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The New York Stock Exchange Is Not Prepping for a Trump Victory

Global Markets Continue Last Week's Steep DeclineGlobal Markets Continue Last Week's Steep Decline
Traders work on the floor of the New York Stock Exchange (NYSE) on August 24, 2015 in New York City. As the global economy continues to react from events in China, markets dropped significantly around the world on Monday.Spencer Platt Getty Images

The New York Stock Exchange isn’t preparing for a Donald Trump presidential victory.

A number of stock market strategists have said that investors would look to quickly hit the exits if Trump ended up pulling out a victory over Hillary Clinton in the election. Some banks, including Goldman Sachs, have estimated that the stock market could drop by as much as 6% the day after the election if Trump wins.

If that happened, the volume of buying and selling at least at the beginning of the trading day would likely be far higher than usual. That would cause a lot of stress and possibly chaos in the stock market.

What is the nation’s largest stock exchange doing to prepare for that? Nothing. The NYSE says it hasn’t run any special tests or done anything differently, or called in extra resources, to make sure it can handle the extra trading should Trump win (or Clinton, for that matter).

For another perspective on the post-election stock market, see this Fortune video:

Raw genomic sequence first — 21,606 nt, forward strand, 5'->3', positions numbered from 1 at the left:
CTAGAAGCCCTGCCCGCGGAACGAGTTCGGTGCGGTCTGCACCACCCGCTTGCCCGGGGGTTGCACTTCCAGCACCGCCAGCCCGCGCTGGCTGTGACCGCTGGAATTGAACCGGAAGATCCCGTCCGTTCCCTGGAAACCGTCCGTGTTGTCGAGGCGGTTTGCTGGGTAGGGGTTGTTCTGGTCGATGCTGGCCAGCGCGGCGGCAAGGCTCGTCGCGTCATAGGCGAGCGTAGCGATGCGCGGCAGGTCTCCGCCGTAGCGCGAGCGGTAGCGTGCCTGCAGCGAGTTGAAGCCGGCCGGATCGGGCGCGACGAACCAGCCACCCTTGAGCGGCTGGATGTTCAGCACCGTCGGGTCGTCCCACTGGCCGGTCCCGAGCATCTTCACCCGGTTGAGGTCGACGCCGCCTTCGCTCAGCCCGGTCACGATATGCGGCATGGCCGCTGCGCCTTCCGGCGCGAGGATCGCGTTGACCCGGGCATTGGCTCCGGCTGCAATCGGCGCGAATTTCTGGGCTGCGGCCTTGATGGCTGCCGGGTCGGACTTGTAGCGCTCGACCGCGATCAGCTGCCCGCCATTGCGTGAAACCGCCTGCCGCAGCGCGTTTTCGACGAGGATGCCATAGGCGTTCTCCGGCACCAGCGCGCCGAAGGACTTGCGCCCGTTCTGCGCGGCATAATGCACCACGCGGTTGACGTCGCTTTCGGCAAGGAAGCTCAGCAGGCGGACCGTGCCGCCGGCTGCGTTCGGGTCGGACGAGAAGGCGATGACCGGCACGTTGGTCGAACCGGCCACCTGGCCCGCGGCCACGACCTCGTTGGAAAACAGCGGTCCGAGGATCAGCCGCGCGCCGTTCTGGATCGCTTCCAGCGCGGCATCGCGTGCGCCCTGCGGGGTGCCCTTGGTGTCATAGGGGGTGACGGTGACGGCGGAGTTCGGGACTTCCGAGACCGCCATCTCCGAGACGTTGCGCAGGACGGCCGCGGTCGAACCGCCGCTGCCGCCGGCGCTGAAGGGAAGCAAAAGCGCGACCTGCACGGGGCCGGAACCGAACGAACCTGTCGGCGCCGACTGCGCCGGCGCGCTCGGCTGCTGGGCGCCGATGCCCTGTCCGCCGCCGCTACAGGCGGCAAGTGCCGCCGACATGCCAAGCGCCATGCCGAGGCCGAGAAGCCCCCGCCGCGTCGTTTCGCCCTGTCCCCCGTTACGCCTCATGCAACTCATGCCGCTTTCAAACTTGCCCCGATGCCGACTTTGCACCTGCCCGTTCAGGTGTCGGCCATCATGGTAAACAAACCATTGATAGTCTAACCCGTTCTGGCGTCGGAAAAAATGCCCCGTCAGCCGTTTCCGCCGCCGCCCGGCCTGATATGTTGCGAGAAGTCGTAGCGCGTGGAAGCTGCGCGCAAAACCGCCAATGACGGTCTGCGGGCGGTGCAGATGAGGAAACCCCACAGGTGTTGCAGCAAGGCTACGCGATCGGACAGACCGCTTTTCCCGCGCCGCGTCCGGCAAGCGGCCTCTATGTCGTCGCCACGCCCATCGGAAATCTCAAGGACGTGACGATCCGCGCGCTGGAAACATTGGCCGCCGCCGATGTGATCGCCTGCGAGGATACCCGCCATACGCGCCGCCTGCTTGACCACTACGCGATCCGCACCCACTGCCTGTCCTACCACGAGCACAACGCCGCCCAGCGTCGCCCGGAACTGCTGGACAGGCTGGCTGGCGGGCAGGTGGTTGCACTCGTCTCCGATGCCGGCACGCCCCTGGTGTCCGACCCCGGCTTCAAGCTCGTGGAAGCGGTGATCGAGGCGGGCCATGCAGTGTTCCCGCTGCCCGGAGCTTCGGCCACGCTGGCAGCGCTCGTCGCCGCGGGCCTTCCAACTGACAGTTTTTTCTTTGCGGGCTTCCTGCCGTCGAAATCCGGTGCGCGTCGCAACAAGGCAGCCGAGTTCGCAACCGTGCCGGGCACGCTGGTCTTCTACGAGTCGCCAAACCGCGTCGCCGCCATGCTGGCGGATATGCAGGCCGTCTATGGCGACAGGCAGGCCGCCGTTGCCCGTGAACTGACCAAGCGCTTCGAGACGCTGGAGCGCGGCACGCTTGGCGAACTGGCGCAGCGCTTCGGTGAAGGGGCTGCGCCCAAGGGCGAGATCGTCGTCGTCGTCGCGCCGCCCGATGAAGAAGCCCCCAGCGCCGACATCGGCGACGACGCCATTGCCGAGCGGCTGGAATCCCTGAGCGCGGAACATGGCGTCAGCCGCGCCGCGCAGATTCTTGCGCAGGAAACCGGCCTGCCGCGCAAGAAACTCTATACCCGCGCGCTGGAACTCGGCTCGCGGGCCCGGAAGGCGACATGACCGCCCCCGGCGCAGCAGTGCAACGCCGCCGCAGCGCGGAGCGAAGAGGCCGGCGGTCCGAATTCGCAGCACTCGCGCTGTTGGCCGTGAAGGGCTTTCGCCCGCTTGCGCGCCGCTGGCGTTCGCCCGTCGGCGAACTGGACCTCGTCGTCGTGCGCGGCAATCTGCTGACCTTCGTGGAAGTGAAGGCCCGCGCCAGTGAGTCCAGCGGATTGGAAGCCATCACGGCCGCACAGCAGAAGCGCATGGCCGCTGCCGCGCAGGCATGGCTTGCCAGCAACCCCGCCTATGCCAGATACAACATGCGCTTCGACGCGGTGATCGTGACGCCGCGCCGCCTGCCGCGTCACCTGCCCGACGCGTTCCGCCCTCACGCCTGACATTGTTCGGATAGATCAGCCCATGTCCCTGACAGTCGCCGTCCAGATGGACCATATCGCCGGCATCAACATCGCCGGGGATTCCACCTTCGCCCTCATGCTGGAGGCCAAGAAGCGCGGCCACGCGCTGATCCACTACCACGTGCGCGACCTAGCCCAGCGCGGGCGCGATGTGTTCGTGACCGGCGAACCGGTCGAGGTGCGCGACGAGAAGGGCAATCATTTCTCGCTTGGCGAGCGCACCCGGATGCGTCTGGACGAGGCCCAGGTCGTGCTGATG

“Our markets are designed to ensure performance in a range of market conditions, from regular trading activity to times of economic, political and market uncertainty,” says NYSE Group Chief Operating Officer Stacey Cunningham. “In the last 18 months, we have implemented additional protections to further increase resiliency during periods of extreme volatility.”

One of the reasons the NYSE could be ready is that it stumbled so badly two summers ago. In August 2015, when the the Dow Jones Industrial Average plunged 1,000 points after bad news out of China, the NYSE had trouble accommodating trading in the shares of a number of companies because of the huge spike in activity. Since then, NYSE officials say, the exchange has made improvements to be ready for higher-volume days, especially in the morning when the market opens, which will be where the action is on Nov. 9. Indeed, the NYSE seemed to have little trouble in the wake of the Brexit vote.